From the Manchester College Archives

News Release

Long upswing in executions reversed

as more convictions are overturned

Violence Index researchers find post 9-11

 surge in hate crimes short-lived

NORTH MANCHESTER, Ind. (Dec. 22, 2003) - Executions in the United States are on the downswing, in part because of an increase in stays and overturned convictions, report Manchester College researchers in releasing their latest National Index of Violence and Harm. 

While executions increased 40 percent between 1995 and 1999, reaching a peak of 98, executions have averaged only 74 annually since, said the researchers.  "Some of the decrease can be attributed to the fact that serious questions continue to be raised about the fairness of capital punishment," said Bradley L. Yoder, Ph.D., professor of sociology and social work.  

"Some see injustice in the quality of legal representation available to capital murder suspects.  Others raise issues about the execution of youth or the mentally disabled and about access to DNA evidence for suspects."  Several states have declared moratoriums on executions. Since 2000, the courts have exonerated 27 death row inmates (compared to 19 in the previous four-year period), while an additional 178 have received clemency, including 167 in Illinois.

Additional research, conducted as part of the National Index of Violence and Harm, indicates the large increase in hate crimes in 2001 was a temporary spike primarily due to post 9-11 crimes against Muslims and ethnic minorities.   Although the FBI did not determine the number of hate crimes directly related to September 11, the agency reported anti-Islamic crimes increased 15-fold, to 554 victims in 2001.  Hate crimes had been dropping steadily, decreasing 10.5 percent from 1995 to 2000.  Indeed, 90 percent of the 2001 increase was attributed to anti-Muslim and ethnic bias, with total hate crime victims increasing from 9,924 to 12,020 between 2000 and 2001.   However, in 2002, the number of victims fell to 9,222 comparable to pre-2001 levels.

The National Index of Violence and Harm, originated by Manchester College psychology, sociology and mathematics professors and students in 1999, examines data from 1995 through 2001 and includes 19 variables in two scales, "Personal Violence and Harm" and "Societal Violence and Harm."  Personal violence includes violence against self, such as suicide, and violence against others in traditional crime (such as homicide and battery).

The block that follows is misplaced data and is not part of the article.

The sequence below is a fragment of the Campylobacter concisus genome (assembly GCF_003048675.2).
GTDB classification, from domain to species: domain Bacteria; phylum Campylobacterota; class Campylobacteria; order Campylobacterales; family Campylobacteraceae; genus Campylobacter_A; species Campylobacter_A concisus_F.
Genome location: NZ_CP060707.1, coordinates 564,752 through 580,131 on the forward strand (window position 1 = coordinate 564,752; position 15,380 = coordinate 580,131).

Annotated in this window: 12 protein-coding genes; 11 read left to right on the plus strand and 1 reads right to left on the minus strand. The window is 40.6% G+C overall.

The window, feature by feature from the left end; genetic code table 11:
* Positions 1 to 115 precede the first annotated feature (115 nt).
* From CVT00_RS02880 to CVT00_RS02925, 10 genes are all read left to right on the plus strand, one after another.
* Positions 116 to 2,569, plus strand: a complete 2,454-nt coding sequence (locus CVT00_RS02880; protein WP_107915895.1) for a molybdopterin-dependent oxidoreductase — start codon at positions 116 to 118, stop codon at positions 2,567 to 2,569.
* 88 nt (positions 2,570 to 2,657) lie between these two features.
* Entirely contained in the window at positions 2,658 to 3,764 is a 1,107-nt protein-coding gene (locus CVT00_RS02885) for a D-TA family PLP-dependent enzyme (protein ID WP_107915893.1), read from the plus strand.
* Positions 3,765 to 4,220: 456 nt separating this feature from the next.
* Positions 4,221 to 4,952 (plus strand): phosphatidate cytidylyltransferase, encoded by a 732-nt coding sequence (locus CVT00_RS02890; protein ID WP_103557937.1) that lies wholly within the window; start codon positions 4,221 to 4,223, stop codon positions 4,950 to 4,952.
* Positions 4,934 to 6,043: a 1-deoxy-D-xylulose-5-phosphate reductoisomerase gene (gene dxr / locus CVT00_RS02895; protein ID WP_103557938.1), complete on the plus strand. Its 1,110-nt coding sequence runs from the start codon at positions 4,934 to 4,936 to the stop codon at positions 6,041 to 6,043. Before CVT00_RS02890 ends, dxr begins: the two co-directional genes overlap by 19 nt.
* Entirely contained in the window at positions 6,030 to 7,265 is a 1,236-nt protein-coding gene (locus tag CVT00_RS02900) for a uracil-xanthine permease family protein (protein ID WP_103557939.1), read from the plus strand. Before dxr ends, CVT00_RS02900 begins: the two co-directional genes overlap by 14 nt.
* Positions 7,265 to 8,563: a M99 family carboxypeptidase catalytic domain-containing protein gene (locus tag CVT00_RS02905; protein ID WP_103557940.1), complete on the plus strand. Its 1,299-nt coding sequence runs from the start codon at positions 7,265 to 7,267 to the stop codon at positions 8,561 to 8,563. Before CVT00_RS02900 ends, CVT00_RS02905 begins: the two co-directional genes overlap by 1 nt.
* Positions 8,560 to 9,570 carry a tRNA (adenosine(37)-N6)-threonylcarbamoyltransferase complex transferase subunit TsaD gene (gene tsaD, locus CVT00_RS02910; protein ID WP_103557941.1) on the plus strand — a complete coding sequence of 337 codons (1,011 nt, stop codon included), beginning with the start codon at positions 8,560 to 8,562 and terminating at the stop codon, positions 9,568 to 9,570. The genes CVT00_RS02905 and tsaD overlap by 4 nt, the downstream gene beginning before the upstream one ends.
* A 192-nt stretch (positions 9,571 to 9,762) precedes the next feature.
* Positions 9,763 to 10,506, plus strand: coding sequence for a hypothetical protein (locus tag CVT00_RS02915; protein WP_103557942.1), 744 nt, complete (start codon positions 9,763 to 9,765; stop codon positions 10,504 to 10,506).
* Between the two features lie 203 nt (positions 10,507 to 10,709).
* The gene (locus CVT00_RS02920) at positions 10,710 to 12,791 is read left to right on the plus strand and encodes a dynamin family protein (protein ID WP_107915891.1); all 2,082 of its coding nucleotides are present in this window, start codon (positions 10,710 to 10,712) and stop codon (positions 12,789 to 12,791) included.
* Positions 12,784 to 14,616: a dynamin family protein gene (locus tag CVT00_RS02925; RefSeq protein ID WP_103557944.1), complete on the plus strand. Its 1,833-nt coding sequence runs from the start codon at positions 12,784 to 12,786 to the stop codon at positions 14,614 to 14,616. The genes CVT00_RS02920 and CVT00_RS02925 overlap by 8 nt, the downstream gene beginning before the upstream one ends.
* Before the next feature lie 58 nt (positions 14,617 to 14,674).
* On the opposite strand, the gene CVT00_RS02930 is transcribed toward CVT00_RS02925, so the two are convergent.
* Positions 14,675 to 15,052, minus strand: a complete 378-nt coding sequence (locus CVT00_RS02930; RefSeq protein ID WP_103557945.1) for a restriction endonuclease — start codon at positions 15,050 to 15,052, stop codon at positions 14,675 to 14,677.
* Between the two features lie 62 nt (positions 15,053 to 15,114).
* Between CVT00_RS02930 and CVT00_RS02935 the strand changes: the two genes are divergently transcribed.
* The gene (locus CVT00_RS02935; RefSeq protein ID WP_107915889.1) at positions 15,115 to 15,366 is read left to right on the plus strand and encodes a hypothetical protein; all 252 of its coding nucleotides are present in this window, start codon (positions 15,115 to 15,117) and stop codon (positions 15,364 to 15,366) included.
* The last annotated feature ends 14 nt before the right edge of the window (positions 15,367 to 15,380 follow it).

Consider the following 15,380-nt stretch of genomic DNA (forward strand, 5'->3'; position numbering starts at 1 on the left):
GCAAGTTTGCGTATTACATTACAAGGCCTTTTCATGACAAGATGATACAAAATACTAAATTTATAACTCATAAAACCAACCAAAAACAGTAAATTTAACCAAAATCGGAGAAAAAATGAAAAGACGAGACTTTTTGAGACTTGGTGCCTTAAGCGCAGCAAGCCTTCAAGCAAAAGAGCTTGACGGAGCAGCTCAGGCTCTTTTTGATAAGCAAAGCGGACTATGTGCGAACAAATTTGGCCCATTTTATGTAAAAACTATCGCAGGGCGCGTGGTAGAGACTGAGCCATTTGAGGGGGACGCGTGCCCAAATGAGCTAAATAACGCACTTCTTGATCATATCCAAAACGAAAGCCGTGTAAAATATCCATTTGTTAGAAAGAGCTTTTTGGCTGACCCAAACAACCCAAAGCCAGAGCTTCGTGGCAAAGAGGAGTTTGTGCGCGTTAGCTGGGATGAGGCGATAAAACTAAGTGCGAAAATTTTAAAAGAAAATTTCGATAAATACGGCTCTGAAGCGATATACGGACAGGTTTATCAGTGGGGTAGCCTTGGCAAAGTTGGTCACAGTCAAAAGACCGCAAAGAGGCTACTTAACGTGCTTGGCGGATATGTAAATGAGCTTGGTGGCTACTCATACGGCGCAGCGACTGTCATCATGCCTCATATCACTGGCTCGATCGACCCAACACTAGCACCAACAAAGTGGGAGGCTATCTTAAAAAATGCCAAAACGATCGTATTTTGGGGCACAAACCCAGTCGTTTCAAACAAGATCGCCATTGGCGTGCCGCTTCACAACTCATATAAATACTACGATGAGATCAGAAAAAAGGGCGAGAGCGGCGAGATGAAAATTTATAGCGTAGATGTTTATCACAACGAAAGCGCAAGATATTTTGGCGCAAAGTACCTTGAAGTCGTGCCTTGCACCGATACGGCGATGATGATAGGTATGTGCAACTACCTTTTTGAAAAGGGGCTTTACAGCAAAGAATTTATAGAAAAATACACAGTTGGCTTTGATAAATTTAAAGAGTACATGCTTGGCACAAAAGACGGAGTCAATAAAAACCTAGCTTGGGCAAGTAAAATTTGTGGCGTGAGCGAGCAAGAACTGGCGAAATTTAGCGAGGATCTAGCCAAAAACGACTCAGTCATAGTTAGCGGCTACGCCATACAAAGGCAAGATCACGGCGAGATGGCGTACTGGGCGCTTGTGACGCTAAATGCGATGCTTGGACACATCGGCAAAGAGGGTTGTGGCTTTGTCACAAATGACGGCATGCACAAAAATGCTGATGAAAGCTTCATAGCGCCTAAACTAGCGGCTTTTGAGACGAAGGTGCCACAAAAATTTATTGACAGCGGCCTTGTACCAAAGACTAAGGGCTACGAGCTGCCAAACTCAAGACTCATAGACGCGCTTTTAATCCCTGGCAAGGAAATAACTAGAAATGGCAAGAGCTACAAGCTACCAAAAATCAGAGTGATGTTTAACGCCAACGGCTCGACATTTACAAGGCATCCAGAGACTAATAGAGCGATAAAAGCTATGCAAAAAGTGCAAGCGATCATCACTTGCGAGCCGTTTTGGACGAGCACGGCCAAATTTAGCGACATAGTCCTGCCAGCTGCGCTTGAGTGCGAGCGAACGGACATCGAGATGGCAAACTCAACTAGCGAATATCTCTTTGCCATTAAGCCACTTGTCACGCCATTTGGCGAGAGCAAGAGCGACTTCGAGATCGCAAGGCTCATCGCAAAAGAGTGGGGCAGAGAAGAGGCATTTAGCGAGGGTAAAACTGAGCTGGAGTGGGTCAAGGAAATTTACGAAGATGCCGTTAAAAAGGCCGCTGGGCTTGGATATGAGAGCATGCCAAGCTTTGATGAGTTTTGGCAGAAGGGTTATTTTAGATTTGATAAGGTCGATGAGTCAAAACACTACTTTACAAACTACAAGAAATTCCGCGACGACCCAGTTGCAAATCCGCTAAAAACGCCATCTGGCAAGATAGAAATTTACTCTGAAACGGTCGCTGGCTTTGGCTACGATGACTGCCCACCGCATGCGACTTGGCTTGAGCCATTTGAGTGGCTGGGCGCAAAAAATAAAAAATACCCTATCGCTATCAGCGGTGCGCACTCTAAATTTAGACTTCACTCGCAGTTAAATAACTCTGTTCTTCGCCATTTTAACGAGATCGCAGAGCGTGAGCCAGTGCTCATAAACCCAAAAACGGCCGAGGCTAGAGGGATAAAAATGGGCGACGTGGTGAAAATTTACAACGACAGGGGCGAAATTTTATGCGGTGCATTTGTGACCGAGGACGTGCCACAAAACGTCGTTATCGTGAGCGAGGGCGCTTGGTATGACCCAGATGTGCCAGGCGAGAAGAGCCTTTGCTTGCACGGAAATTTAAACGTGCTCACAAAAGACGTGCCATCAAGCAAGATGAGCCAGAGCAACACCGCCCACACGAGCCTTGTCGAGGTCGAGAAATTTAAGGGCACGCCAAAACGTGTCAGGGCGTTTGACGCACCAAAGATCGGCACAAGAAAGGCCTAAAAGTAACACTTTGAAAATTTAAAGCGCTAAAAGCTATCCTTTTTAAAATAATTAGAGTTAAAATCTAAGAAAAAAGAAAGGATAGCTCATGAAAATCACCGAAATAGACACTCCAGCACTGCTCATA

Due to increases in homicide, robbery and suicide, a five-year plunge in the personal violence index bottomed out in 2001.  The personal violence index (which also includes battery, sexual offenses and deaths from substance abuse) had been steadily decreasing, dropping an impressive 15 percent from 1995 to 2000.

In 2001, a companion index of societal violence and harm showed a substantial increase for the first time.  This index includes violence or harm from overall societal forces and also institutions related to government, corporations and families (including lack of health insurance, poverty, infant mortality, law enforcement abuse, air pollution, occupational injury, and domestic violence).  The increase in societal harm was driven primarily by increases in post 9-11 hate crimes and various measures of social negligence (hunger, homelessness, lack of health insurance, school drop-out rate).  

Emergency food requests, for example, increased 23 percent from 2000 to 2001 - the largest yearly increase in 10 years.  "Figures from 2000 and 2001 suggest the encouraging decreases in crime and suicide observed during the good economy of the 1990s have come to an end," notes researcher James P. Brumbaugh-Smith, Ph.D., associate professor of mathematics.  "Meantime, increases in hunger and homelessness seen during even these 'boom' years continue unabated."

The Manchester College researchers also noted that while economic inequality decreased consistently from 1995 to 2001 (by 4 percent overall), disparity based on gender did not change significantly and disparity between the poor and the wealthy actually increased. 

"In fact, the income gap between the top 5 percent and the lowest 10 percent of U.S. households is the greatest it has been since government tracking begin in 1967," said Neil J. Wollman, Ph.D., Senior Fellow of the Manchester College Peace Institute.  Furthermore, in 2001, blacks, Hispanics and Asians were 159 percent more likely to live in poverty than non-Hispanic white residents, the researchers said.  Females were 24 percent more likely to live in poverty than males, and children under 18 were 61 percent more likely to live in poverty than adults.

"Most citizens and the media look at violence only on the interpersonal level - murder, rape, robbery, etc.  But some researchers and commentators also have looked at violence in broader, more societal terms," said Wollman.  "Even though such violence or harm is less dramatic or graphic, the physical or psychological harm from such things as poverty or environmental pollution can be just as devastating.  We hope to present a more inclusive view of violence that heightens the awareness of society on these concerns."

A detailed explanation of the index (including statistical data and graphics) is available at




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